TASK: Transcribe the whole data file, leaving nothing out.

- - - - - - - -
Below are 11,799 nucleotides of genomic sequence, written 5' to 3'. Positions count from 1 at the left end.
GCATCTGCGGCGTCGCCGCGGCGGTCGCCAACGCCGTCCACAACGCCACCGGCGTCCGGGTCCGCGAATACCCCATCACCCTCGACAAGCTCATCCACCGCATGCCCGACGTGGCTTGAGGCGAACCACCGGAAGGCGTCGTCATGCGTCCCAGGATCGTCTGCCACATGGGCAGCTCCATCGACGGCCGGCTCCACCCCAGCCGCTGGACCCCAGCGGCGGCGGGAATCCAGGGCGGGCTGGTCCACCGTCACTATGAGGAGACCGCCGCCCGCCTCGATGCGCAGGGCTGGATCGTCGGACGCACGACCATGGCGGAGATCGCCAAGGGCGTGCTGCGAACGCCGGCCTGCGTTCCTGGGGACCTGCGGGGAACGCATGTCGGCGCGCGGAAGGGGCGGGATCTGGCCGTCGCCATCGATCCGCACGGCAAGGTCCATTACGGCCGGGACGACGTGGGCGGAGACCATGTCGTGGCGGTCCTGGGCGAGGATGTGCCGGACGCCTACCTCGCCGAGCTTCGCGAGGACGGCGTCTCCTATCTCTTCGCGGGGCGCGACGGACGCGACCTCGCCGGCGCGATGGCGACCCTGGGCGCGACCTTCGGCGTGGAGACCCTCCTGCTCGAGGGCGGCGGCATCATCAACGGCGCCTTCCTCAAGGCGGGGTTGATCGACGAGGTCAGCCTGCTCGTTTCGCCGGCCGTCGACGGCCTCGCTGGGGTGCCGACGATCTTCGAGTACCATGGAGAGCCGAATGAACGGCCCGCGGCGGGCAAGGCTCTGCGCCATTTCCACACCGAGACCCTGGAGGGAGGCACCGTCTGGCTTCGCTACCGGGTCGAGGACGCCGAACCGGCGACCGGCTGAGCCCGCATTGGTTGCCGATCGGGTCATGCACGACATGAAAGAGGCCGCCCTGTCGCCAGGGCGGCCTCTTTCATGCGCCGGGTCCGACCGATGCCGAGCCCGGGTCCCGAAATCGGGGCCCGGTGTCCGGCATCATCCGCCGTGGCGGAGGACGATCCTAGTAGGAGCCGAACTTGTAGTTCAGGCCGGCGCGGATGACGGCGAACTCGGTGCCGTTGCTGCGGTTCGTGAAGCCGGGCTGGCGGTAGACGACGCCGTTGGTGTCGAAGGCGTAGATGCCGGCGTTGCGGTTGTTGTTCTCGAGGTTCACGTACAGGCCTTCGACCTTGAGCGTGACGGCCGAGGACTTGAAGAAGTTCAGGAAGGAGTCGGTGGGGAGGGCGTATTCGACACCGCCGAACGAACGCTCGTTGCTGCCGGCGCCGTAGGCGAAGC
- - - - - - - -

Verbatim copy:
Below are 11,799 nucleotides of genomic sequence, written 5' to 3'. Positions count from 1 at the left end.
GCATCTGCGGCGTCGCCGCGGCGGTCGCCAACGCCGTCCACAACGCCACCGGCGTCCGGGTCCGCGAATACCCCATCACCCTCGACAAGCTCATCCACCGCATGCCCGACGTGGCTTGAGGCGAACCACCGGAAGGCGTCGTCATGCGTCCCAGGATCGTCTGCCACATGGGCAGCTCCATCGACGGCCGGCTCCACCCCAGCCGCTGGACCCCAGCGGCGGCGGGAATCCAGGGCGGGCTGGTCCACCGTCACTATGAGGAGACCGCCGCCCGCCTCGATGCGCAGGGCTGGATCGTCGGACGCACGACCATGGCGGAGATCGCCAAGGGCGTGCTGCGAACGCCGGCCTGCGTTCCTGGGGACCTGCGGGGAACGCATGTCGGCGCGCGGAAGGGGCGGGATCTGGCCGTCGCCATCGATCCGCACGGCAAGGTCCATTACGGCCGGGACGACGTGGGCGGAGACCATGTCGTGGCGGTCCTGGGCGAGGATGTGCCGGACGCCTACCTCGCCGAGCTTCGCGAGGACGGCGTCTCCTATCTCTTCGCGGGGCGCGACGGACGCGACCTCGCCGGCGCGATGGCGACCCTGGGCGCGACCTTCGGCGTGGAGACCCTCCTGCTCGAGGGCGGCGGCATCATCAACGGCGCCTTCCTCAAGGCGGGGTTGATCGACGAGGTCAGCCTGCTCGTTTCGCCGGCCGTCGACGGCCTCGCTGGGGTGCCGACGATCTTCGAGTACCATGGAGAGCCGAATGAACGGCCCGCGGCGGGCAAGGCTCTGCGCCATTTCCACACCGAGACCCTGGAGGGAGGCACCGTCTGGCTTCGCTACCGGGTCGAGGACGCCGAACCGGCGACCGGCTGAGCCCGCATTGGTTGCCGATCGGGTCATGCACGACATGAAAGAGGCCGCCCTGTCGCCAGGGCGGCCTCTTTCATGCGCCGGGTCCGACCGATGCCGAGCCCGGGTCCCGAAATCGGGGCCCGGTGTCCGGCATCATCCGCCGTGGCGGAGGACGATCCTAGTAGGAGCCGAACTTGTAGTTCAGGCCGGCGCGGATGACGGCGAACTCGGTGCCGTTGCTGCGGTTCGTGAAGCCGGGCTGGCGGTAGACGACGCCGTTGGTGTCGAAGGCGTAGATGCCGGCGTTGCGGTTGTTGTTCTCGAGGTTCACGTACAGGCCTTCGACCTTGAGCGTGACGGCCGAGGACTTGAAGAAGTTCAGGAAGGAGTCGGTGGGGAGGGCGTATTCGACACCGCCGAACGAACGCTCGTTGCTGCCGGCGCCGTAGGCGAAGC